UPDATE: My new favorite line of polishes are from Menzerna. Menzerna Super Intensive Polish and 106FF are their names.

Monza...where in NJ are you? I might be around your area sometime and I wouldn't mind showing you a few detailing tips and tricks. Feel free to send me a pm.
CP, you are a classy guy. I think I've said this before, but it is great having you around.
 

·
Administrator
Joined
·
15,140 Posts
Your welcome...I hate to see beautiful cars go to waste because of improper maintenance techniques, and so the least I can do beside provide proper services is to write about them.
Really nice detailed and informative post. Thanks.

Looking at all the steps though, I have the impression that it would be easier to fly you over to Europe than try this myself.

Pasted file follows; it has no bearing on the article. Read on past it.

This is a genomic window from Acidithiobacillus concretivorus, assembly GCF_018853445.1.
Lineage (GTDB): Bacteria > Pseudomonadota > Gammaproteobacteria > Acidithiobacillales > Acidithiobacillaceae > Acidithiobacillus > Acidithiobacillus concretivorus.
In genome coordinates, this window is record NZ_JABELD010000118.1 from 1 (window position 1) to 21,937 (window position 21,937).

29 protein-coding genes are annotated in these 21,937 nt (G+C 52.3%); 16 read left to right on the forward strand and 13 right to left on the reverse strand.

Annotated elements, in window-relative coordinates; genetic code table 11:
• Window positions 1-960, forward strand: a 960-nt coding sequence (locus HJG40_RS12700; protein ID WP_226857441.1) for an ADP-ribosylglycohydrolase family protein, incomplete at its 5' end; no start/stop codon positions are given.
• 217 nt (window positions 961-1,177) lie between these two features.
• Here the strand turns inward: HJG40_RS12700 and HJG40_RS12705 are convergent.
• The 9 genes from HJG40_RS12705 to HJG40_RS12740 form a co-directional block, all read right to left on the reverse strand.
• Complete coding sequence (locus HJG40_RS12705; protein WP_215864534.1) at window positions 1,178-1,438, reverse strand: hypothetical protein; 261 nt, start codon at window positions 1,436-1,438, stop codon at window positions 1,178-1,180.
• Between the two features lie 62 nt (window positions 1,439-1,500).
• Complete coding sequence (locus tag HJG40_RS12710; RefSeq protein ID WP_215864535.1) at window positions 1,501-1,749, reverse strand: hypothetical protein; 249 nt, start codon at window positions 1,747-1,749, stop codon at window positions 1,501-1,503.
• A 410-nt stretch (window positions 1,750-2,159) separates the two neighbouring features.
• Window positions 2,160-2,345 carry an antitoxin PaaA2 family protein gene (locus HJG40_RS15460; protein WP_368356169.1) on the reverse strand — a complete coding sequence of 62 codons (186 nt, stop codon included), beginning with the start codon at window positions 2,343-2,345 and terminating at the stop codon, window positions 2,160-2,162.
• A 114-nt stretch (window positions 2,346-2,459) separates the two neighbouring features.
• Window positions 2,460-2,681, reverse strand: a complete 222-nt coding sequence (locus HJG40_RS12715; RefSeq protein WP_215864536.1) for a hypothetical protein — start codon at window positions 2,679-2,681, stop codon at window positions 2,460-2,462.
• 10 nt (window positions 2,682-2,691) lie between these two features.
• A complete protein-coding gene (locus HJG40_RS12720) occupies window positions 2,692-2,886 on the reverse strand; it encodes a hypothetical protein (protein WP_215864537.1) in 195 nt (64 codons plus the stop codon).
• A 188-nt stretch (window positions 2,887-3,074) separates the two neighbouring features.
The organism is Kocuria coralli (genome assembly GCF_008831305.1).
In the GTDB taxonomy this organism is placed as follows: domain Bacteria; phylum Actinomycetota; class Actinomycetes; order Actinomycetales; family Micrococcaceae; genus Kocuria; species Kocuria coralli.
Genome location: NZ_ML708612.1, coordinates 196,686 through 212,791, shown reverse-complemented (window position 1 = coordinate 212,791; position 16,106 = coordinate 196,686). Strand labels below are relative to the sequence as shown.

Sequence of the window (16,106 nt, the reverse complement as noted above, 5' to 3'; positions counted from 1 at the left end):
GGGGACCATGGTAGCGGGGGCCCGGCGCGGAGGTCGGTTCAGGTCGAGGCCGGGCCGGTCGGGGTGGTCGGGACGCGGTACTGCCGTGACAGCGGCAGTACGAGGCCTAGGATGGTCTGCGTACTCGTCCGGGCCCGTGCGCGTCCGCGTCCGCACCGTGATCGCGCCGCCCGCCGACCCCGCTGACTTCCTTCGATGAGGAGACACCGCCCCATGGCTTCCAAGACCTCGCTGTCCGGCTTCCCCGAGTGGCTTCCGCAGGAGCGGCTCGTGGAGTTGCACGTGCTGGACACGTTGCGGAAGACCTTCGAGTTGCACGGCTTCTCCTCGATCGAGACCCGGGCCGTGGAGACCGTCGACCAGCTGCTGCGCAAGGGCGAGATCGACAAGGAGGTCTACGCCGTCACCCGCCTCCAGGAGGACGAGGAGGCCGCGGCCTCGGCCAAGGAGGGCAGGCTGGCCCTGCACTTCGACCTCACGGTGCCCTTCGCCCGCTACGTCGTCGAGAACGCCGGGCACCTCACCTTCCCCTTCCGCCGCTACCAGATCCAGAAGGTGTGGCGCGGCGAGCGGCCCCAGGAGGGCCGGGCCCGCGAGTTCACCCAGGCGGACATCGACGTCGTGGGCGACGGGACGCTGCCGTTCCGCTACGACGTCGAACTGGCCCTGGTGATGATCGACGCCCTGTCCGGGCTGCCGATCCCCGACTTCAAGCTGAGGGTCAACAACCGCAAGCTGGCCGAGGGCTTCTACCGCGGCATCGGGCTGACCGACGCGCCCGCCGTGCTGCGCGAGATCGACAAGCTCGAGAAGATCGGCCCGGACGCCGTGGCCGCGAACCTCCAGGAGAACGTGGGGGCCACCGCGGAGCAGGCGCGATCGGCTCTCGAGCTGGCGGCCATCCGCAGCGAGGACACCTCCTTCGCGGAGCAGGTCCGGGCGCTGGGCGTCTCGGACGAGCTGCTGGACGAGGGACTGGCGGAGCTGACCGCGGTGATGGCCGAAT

·
Registered
Joined
·
36 Posts
Discussion Starter #13
Ha! I may be in Italy this summer if that helps. In all honesty, "proper" detailing is tough and long. I usually spend between 8-12 hours on vehicles, and upwards of 30 on show cars. It is incredible to see how much can be done on a vehicle, and for many, a lack of time, confidence, and patience forces them to outsource these duties to a professional.
 
1 - 14 of 14 Posts
Top